Challenge 3, 2017: Data mining atomically resolved images for material properties

Data mining atomically resolved images for material properties

This challenge is driven by efforts in Scanning Transmission Electron Microscopy to expedite materials data analysis, and generate insight into physics and chemistry of 2D materials irradiated by the electron beam.

Scanning transmission electron microscopy (STEM) and associated spectroscopies are well established, robust imaging tools that have proved to be powerful in visualization of structure and functionality of materials with atomic resolution.1 2 The ultimate goal of localized imaging and spectroscopy is to observe and quantitatively correlate structure-property relationships with functionality – by evaluating chemical, electronic, optical and phonon properties of individual atomic and nanometer-sized structural elements.3 Historic improvements in the underlying instrument hardware and data processing technologies has allowed determination of atomic positions with sub-10 pm precision4, 5 which enabled the visualization of chemical and mechanical strains,6 and order parameter fields including ferroelectric polarization7-10 and octahedral tilts.11-15 Ideally, complete studies have to be performed as a function of global stimuli, such as temperature or uniform electric field applied to the system, as well as local stimuli that are induced by additional electron probe interactions.16-18 Furthermore, this technical combinatorial instrumentation challenge is exacerbated by a wealth of extracted information at both global and local scales necessitating a drastic improvement in capability to transfer, store and analyze multidimensional data sets.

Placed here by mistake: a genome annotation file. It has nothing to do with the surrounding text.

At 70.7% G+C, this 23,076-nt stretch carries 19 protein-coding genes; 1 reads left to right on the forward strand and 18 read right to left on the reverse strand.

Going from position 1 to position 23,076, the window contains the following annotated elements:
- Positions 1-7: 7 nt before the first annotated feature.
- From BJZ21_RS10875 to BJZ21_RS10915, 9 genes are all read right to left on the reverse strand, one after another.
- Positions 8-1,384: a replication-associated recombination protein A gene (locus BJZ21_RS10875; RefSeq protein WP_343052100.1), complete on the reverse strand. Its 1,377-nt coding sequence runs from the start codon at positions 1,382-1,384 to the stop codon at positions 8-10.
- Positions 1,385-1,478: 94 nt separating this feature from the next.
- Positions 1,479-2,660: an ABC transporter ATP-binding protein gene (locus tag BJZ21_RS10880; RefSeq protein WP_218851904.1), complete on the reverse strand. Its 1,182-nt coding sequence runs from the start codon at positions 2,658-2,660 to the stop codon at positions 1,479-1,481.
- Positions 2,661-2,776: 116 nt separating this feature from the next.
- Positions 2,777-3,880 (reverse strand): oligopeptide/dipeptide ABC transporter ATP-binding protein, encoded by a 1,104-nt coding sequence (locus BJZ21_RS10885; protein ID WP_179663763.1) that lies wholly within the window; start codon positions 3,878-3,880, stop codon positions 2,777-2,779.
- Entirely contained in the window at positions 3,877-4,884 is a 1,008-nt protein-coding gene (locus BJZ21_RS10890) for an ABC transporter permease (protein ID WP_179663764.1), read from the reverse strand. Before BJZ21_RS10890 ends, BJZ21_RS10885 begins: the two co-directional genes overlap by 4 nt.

In this challenge, contestants will be supplied with a short atomically resolved movie, 49 individual frames, which illustrate MoSe2 film evolution under the electron beam. We are interested in the motion of the Mo and Se atoms captured throughout the movie. The positions of the atoms and their trajectory will serve as inputs to a Density Functional Theory simulation to reveal the details of the beam-matter interaction, as well as material reconstruction and vacancy formation mechanisms associated with beam induced stress.

Challenge

  1. Identify all atom centers in a single frame, with a robust scaleable algorithm capable of identifying all atomic centers in all movie frames. Deliverables: A matrix of X, Y positions for every atomic center in Frame 1, and/or A 3D matrix of X, Y positions for every atomic center in all frames.
  2. Identify and label every atomic center common to all frames. Deliverables: A matrix of X, Y locations for atomic centers that can be found in all 49 frames. Each center needs to carry a unique identifier allowing the same atomic to be referenced in any of the 49 frames.
  3. Create a vector map of atomic motion for each of the uniquely identified atomic centers common to all 49 frames. Create a graphic that captures trajectories for all atomic centers common to the movie. Deliverable: A vector array of X, Y positions for each uniquely identified atomic center throughout all the movie frames. A graphic illustrating full 49 frame trajectory for one, some, or all atomic centers.